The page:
Details

    • Type: New Feature New Feature
    • Status: Resolved
    • Priority: Major Major
    • Resolution: Won't Fix
    • Fix Version/s: None
    • Component/s: Core
    • Labels:
      None

      Description

      Supporting entity groups similar to App Engine's (that is, allow rows to be part of a parent "entity group," whose key is used for routing instead of the row itself) allows several improvements:

      • batches within an EG can be atomic across multiple rows
      • order-by-value queries within an EG only have to touch a single replica even with RandomPartitioner

        Issue Links

          Activity

          Hide
          Jonathan Ellis added a comment -

          Should we add a special "row group" api?

          I really like how the composite PK model is shaking out over in CASSANDRA-2474. Feels like that's the right model for this too, conceptually. Implementation-wise, wide rows still come up short as noted above.

          I'm starting to think that the right way to implement this is to start to erase the distinction between row and column lookups. Which is basically where Stu was going in CASSANDRA-674.

          Show
          Jonathan Ellis added a comment - Should we add a special "row group" api? I really like how the composite PK model is shaking out over in CASSANDRA-2474 . Feels like that's the right model for this too, conceptually. Implementation-wise, wide rows still come up short as noted above. I'm starting to think that the right way to implement this is to start to erase the distinction between row and column lookups. Which is basically where Stu was going in CASSANDRA-674 .
          Hide
          Jonathan Ellis added a comment -

          if there were more optimizations done on rows (allowed them to be even larger, etc.), would that be a better approach?

          I think it would be. That's definitely a long-term play, though. I only have ideas on how to fix some of the problems Sylvain raised. And then there's others like CASSANDRA-3362.

          But we kind of need to fix large rows independent of the entity group idea.

          Two use cases where same row does not work for us:

          Both of these sound like basically workarounds for weaknesses elsewhere. Which again feels like the right answer is to fix those weaknesses rather than adding another layer of hack on top.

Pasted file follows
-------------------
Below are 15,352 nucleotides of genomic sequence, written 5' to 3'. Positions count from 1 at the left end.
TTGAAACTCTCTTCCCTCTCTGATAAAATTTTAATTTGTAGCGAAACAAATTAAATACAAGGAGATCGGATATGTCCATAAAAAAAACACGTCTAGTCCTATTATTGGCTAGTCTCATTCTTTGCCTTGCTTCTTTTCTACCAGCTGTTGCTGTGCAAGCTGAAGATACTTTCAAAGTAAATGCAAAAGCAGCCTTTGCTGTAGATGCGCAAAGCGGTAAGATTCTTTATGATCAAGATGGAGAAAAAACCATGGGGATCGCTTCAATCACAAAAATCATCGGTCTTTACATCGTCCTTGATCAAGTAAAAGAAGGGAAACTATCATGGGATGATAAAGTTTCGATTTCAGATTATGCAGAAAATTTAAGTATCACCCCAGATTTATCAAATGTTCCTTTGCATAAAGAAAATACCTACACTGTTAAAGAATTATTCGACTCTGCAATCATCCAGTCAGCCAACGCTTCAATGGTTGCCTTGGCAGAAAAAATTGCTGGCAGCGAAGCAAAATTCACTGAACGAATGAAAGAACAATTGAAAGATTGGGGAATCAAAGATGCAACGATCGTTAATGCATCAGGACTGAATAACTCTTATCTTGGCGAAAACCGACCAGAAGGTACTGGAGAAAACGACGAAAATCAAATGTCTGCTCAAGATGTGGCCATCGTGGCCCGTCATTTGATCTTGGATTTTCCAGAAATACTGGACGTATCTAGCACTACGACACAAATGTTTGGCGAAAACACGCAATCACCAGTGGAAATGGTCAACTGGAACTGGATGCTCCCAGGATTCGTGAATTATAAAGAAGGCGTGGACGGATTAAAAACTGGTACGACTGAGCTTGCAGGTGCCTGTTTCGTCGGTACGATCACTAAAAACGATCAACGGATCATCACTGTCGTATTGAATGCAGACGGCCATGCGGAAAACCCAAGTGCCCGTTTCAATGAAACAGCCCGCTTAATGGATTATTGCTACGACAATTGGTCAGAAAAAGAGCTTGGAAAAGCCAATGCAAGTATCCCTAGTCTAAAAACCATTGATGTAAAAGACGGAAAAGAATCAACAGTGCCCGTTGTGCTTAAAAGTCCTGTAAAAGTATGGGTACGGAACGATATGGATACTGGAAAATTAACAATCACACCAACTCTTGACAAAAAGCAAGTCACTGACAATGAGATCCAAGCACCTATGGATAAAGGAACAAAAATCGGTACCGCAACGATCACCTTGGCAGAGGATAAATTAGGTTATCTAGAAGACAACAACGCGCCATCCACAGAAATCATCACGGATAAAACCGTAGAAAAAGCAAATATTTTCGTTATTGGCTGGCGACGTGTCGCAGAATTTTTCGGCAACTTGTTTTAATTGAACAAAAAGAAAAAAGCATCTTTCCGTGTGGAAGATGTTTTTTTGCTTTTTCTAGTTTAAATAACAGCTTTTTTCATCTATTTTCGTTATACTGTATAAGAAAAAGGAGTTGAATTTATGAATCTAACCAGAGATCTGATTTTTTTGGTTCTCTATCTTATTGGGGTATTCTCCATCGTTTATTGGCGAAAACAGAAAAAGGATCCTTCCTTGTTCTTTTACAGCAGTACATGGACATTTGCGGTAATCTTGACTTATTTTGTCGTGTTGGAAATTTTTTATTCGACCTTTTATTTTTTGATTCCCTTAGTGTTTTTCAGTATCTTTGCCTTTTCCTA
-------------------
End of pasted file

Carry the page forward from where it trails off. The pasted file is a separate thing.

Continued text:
I guess there's really two questions here:

          • Should we add a special "row group" api?
          • What should the implementation look like?

          In other words, we could add a row group api and implement it in terms of large rows. Or implement it another way. But, we want wide rows that work "well" independent of row groups, so it feels like that's the right place to spend our efforts now.

          Show
          Jonathan Ellis added a comment - if there were more optimizations done on rows (allowed them to be even larger, etc.), would that be a better approach? I think it would be. That's definitely a long-term play, though. I only have ideas on how to fix some of the problems Sylvain raised. And then there's others like CASSANDRA-3362 . But we kind of need to fix large rows independent of the entity group idea. Two use cases where same row does not work for us: Both of these sound like basically workarounds for weaknesses elsewhere. Which again feels like the right answer is to fix those weaknesses rather than adding another layer of hack on top. I guess there's really two questions here: Should we add a special "row group" api? What should the implementation look like? In other words, we could add a row group api and implement it in terms of large rows. Or implement it another way. But, we want wide rows that work "well" independent of row groups, so it feels like that's the right place to spend our efforts now.
          Hide
          Daniel Doubleday added a comment -

          Two use cases where same row does not work for us:

          • Read/Write intense CFs where we need row caching but cannot cache all values due to their size (CASSANDRA-1956 in its current form will not help there)
          • Heavy update CFs where we use changing (versioned) row keys to avoid multiple-sstable-reads
          Show
          Daniel Doubleday added a comment - Two use cases where same row does not work for us: Read/Write intense CFs where we need row caching but cannot cache all values due to their size ( CASSANDRA-1956 in its current form will not help there) Heavy update CFs where we use changing (versioned) row keys to avoid multiple-sstable-reads
          Hide
          T Jake Luciani added a comment -

          Do we really need row groups now that we can have arbitrary nesting within a row via composite columns?

          What about secondary indexes? Unless we add composite secondary indexes.

          Show